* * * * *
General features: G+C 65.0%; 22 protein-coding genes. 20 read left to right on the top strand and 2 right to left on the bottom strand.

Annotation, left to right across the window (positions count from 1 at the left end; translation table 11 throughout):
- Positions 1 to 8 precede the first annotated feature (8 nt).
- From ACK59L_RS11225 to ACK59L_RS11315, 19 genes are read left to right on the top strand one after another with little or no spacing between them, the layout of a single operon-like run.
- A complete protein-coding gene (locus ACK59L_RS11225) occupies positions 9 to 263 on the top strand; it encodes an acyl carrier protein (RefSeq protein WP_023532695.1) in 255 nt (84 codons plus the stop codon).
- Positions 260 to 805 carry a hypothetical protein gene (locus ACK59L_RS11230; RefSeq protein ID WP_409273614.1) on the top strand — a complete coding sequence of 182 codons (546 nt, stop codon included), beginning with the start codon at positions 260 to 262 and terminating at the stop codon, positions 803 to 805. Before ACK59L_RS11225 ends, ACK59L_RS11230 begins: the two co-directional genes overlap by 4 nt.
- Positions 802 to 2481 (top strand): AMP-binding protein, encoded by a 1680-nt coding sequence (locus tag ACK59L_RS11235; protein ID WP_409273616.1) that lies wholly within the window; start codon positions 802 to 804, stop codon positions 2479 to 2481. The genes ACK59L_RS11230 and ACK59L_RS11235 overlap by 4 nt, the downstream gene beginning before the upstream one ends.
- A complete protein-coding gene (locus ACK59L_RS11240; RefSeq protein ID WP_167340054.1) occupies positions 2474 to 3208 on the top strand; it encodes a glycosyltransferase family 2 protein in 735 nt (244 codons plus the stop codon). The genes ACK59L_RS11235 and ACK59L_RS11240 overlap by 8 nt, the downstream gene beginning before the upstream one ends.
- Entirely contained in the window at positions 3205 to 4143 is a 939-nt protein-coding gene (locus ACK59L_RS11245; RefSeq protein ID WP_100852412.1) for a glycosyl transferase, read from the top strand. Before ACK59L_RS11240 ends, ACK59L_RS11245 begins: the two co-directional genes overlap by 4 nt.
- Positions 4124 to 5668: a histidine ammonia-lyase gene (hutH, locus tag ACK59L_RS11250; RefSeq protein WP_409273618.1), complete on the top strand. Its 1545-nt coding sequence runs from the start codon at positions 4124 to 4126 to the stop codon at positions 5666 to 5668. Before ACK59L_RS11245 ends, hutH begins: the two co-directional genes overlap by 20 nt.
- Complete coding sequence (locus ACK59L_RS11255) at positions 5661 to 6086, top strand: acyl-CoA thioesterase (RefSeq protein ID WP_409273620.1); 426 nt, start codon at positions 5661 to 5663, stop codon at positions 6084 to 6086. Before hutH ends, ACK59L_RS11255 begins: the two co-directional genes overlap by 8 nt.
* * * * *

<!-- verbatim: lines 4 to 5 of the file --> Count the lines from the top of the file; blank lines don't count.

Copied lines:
- From ACK59L_RS11225 to ACK59L_RS11315, 19 genes are read left to right on the top strand one after another with little or no spacing between them, the layout of a single operon-like run.
- A complete protein-coding gene (locus ACK59L_RS11225) occupies positions 9 to 263 on the top strand; it encodes an acyl carrier protein (RefSeq protein WP_023532695.1) in 255 nt (84 codons plus the stop codon).